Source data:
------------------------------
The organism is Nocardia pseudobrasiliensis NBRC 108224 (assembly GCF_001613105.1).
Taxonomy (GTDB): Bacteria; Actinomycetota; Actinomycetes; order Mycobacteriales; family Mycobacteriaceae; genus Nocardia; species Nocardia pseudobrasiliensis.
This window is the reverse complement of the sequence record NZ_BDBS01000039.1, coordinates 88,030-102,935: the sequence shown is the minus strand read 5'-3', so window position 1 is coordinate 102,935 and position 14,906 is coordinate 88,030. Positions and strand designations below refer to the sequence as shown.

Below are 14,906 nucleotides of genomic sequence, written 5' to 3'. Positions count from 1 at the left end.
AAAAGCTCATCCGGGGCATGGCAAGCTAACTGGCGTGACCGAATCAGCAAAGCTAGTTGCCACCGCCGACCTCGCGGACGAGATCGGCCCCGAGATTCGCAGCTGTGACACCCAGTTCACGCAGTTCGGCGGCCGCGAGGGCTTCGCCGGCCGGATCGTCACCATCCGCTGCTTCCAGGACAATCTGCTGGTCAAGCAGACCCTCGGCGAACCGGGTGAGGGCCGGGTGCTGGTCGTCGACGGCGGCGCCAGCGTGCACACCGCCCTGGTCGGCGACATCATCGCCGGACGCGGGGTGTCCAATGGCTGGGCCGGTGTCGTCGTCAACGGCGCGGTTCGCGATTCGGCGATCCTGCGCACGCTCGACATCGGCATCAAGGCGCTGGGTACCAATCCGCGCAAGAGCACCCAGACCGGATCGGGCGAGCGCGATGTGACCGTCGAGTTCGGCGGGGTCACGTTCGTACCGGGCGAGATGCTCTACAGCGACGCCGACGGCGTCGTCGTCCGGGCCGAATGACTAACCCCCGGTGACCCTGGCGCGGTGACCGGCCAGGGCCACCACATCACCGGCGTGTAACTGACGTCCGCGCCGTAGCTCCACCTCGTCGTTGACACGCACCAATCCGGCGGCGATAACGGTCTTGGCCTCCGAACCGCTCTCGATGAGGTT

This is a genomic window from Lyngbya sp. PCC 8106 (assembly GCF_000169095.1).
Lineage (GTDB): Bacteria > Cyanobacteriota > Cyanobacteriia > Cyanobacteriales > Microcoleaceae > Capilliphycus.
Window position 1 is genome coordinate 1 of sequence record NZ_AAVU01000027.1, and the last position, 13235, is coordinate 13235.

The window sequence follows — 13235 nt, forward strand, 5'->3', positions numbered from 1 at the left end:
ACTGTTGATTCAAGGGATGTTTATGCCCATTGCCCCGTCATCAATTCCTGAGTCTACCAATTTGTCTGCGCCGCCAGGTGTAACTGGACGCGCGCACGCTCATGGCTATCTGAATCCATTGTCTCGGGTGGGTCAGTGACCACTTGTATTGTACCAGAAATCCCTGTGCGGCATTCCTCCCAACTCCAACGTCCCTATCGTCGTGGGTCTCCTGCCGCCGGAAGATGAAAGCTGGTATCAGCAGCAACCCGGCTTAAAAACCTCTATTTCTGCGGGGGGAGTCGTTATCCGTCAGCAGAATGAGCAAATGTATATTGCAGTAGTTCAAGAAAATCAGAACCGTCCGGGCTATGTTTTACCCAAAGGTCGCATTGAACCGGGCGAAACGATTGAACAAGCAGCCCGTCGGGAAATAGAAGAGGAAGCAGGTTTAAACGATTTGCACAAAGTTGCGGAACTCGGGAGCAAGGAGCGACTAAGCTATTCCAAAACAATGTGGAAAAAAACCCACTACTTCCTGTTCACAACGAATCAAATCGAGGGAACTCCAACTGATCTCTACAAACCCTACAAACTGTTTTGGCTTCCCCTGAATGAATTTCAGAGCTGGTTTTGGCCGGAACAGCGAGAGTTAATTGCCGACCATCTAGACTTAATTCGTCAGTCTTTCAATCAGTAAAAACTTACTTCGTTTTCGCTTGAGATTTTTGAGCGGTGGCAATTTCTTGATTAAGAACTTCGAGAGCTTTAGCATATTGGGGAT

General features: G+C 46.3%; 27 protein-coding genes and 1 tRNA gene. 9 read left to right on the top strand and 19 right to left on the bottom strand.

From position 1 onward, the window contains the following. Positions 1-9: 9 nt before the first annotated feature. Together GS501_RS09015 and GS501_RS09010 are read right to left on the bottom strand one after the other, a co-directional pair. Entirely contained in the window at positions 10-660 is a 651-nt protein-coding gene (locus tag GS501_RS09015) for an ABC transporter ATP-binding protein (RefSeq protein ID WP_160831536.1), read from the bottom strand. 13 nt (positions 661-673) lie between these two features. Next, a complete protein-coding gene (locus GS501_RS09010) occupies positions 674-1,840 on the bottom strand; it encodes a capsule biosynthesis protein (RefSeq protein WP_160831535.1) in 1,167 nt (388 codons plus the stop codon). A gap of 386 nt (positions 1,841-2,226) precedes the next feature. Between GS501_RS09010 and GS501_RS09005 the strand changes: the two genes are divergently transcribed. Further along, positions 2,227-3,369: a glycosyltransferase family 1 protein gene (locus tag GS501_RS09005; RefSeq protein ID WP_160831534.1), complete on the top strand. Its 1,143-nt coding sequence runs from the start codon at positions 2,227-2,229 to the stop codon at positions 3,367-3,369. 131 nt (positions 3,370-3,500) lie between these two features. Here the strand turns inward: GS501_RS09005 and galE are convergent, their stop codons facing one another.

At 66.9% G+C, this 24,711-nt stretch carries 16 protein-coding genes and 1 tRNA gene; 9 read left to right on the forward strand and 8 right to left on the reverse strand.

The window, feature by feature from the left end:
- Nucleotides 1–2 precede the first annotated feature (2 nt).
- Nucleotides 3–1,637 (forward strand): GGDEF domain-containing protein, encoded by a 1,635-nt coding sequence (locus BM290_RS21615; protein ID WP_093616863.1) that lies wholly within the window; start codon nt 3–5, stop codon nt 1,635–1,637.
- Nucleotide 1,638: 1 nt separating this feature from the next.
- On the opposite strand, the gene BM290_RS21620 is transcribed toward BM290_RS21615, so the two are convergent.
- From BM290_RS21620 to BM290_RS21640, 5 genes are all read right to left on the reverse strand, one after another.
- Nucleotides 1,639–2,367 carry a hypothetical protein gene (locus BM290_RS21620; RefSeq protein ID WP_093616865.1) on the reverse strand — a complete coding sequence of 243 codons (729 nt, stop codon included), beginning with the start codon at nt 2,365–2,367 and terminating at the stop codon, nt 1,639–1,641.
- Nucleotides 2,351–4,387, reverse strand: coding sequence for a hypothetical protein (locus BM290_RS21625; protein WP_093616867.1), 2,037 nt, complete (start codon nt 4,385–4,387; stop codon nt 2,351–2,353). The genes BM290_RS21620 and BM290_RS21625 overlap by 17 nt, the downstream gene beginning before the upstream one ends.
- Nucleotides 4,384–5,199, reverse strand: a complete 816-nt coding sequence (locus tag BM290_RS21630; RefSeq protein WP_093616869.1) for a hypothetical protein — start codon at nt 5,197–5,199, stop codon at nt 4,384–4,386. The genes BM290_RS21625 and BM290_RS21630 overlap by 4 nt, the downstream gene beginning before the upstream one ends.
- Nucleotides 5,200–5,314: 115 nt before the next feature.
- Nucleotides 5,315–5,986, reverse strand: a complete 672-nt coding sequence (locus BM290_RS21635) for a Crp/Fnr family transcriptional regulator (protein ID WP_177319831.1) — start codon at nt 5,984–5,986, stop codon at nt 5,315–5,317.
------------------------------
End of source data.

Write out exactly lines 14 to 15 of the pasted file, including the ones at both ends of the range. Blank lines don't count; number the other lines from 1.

The window, feature by feature from the left end:
- Nucleotides 1–2 precede the first annotated feature (2 nt).